Thursday, October 25, 2007
I met today with the administrator of a community arts center here in Madison to discuss a proposal for a drawing class I want to offer through the center. Learn to See... Learn to Draw: A drawing class based on clear seeing. I propose that if we can learn to observe with honesty and attend to actual details of the subject of our art, we not only improve our general awareness of the natural world around us, we also increase our potential to draw the subject with accuracy. I believe that anyone of any skill level can improve drawing abilities using this model of attention to light, shadow, shape, and placement (and maybe color). Willingness is the only prerequisite.
Personally, I realize a fine appreciation and a level of connection to the world each time I practice clear seeing and drawing what I see. I think it's a sort of practice in meditation too. I find that my process of art-making resembles concepts in meditation training.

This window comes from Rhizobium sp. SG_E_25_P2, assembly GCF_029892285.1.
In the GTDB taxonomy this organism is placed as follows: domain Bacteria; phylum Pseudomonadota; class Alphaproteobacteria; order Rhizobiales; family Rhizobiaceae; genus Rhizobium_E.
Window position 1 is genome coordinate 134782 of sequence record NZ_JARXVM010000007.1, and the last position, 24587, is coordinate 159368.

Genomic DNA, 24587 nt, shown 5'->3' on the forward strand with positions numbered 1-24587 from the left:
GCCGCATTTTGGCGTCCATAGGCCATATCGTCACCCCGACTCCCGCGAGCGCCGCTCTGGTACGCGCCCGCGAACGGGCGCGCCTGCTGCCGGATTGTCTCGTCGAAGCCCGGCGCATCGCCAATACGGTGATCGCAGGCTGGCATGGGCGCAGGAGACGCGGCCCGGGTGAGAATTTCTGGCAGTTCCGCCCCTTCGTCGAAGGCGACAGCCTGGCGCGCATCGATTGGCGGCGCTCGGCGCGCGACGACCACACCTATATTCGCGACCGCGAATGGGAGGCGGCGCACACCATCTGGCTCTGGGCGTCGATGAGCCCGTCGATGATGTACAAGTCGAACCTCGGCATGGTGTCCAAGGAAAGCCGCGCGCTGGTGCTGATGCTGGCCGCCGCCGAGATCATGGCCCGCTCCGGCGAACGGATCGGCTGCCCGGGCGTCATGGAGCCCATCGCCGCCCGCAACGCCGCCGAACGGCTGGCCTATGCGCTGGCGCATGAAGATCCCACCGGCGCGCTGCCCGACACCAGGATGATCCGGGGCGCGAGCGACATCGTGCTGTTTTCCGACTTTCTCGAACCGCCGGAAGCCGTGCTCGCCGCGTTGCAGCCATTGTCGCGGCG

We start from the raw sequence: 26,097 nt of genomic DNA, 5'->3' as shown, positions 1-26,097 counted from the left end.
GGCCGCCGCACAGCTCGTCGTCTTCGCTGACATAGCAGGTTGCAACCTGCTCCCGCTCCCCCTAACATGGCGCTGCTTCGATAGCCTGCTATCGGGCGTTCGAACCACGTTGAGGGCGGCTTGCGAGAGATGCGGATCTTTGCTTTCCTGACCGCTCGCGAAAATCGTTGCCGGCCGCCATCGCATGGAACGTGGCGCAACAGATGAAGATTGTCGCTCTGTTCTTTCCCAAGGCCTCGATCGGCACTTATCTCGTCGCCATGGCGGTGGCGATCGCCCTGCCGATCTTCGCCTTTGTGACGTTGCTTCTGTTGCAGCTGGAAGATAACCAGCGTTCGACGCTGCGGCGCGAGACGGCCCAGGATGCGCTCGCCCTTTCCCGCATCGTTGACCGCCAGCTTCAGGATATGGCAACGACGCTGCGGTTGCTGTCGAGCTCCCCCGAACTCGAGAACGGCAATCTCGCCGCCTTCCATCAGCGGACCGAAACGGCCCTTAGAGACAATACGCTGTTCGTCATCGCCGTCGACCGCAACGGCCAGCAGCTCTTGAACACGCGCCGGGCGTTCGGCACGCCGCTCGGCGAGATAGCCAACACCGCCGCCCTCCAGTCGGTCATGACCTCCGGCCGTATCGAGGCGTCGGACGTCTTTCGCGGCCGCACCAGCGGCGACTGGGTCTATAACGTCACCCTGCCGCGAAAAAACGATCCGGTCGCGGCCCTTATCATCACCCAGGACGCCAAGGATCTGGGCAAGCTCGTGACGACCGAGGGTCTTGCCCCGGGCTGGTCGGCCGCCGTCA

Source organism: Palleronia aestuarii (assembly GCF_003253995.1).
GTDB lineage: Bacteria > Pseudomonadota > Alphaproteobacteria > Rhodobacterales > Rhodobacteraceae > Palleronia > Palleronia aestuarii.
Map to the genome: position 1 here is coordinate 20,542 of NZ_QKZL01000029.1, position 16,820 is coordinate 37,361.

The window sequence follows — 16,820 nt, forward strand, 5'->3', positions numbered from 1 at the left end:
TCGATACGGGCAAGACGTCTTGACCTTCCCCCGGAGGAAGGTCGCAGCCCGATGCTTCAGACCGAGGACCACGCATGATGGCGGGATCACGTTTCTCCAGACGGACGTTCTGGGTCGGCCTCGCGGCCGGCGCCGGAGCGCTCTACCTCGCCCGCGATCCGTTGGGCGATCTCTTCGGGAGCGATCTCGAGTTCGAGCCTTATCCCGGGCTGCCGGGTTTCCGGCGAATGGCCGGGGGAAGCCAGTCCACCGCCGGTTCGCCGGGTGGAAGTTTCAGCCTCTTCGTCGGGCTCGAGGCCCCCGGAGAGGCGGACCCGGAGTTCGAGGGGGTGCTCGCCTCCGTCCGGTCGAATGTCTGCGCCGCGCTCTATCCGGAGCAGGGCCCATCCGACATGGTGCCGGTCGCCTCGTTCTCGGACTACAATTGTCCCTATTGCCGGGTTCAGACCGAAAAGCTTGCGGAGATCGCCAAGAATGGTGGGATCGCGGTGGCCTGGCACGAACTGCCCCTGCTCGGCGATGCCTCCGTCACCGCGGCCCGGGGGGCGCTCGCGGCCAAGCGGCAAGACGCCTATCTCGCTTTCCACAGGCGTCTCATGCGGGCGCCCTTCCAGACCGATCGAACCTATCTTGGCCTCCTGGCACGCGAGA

Truly, despite skill level, I think that the product of the hands and eyes working in conjunction (when practicing clear seeing and clear drawing) is each person's honest art. The hand's honest physical ability and the eye's awareness combined with one's desire to translate a visual image onto paper: these become a genuine expression. I think this is why often adults view children's work as beautiful - it is the child's honest effort at visually translating what the eye observes.
As adults, we can take a leap of faith in our own hand's ability to delineate our eyes' clear observation. We can see it as a rational modality of drawing too. To see clearly is to simplify our mind's work in drawing any subject. We don't guess the details of the subject, we don't try to uncover truths without simply looking right at them. Often, especially as adults, we use tricks of drawing and we use symbols to draw what we wish to express visually instead of just drawing what we see, or seeking the subject of our desire. We then are trapped in our mind's inability to remember details of specific lighting, angles, textures, idiosyncracies that make reality reality. How frustrating! I wouldn't want to draw like that either!
I've gone on and on... I wonder if I write these ideas clearly enough. I've been told I speak them well... I hope that bodes well for teaching a course come Winter/Spring.